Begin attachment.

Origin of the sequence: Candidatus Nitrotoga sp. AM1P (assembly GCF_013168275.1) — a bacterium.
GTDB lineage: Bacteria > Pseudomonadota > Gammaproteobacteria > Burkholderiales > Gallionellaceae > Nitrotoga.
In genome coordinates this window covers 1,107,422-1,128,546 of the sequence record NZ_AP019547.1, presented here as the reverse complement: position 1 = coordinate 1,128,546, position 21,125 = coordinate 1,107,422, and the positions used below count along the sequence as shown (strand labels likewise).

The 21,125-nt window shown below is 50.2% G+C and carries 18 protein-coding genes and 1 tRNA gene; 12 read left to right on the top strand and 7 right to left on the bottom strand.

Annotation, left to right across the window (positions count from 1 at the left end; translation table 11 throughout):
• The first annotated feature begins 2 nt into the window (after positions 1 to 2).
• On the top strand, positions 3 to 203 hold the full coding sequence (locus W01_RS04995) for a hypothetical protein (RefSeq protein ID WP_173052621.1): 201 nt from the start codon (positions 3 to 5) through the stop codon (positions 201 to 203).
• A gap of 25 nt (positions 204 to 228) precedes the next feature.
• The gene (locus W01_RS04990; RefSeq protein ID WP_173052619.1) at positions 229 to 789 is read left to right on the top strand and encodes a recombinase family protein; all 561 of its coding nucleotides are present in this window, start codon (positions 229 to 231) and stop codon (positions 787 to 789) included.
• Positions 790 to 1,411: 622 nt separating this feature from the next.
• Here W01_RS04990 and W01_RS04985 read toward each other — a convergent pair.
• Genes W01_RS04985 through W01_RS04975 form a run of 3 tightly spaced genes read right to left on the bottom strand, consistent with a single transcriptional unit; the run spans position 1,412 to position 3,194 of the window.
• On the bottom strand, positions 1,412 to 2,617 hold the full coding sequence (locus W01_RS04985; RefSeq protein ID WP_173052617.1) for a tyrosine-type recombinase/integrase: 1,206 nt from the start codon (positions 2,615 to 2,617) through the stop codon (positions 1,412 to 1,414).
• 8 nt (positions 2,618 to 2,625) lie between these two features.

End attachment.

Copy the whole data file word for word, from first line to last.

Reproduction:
Origin of the sequence: Candidatus Nitrotoga sp. AM1P (assembly GCF_013168275.1) — a bacterium.
GTDB lineage: Bacteria > Pseudomonadota > Gammaproteobacteria > Burkholderiales > Gallionellaceae > Nitrotoga.
In genome coordinates this window covers 1,107,422-1,128,546 of the sequence record NZ_AP019547.1, presented here as the reverse complement: position 1 = coordinate 1,128,546, position 21,125 = coordinate 1,107,422, and the positions used below count along the sequence as shown (strand labels likewise).

The 21,125-nt window shown below is 50.2% G+C and carries 18 protein-coding genes and 1 tRNA gene; 12 read left to right on the top strand and 7 right to left on the bottom strand.

Annotation, left to right across the window (positions count from 1 at the left end; translation table 11 throughout):
• The first annotated feature begins 2 nt into the window (after positions 1 to 2).
• On the top strand, positions 3 to 203 hold the full coding sequence (locus W01_RS04995) for a hypothetical protein (RefSeq protein ID WP_173052621.1): 201 nt from the start codon (positions 3 to 5) through the stop codon (positions 201 to 203).
• A gap of 25 nt (positions 204 to 228) precedes the next feature.
• The gene (locus W01_RS04990; RefSeq protein ID WP_173052619.1) at positions 229 to 789 is read left to right on the top strand and encodes a recombinase family protein; all 561 of its coding nucleotides are present in this window, start codon (positions 229 to 231) and stop codon (positions 787 to 789) included.
• Positions 790 to 1,411: 622 nt separating this feature from the next.
• Here W01_RS04990 and W01_RS04985 read toward each other — a convergent pair.
• Genes W01_RS04985 through W01_RS04975 form a run of 3 tightly spaced genes read right to left on the bottom strand, consistent with a single transcriptional unit; the run spans position 1,412 to position 3,194 of the window.
• On the bottom strand, positions 1,412 to 2,617 hold the full coding sequence (locus W01_RS04985; RefSeq protein ID WP_173052617.1) for a tyrosine-type recombinase/integrase: 1,206 nt from the start codon (positions 2,615 to 2,617) through the stop codon (positions 1,412 to 1,414).
• 8 nt (positions 2,618 to 2,625) lie between these two features.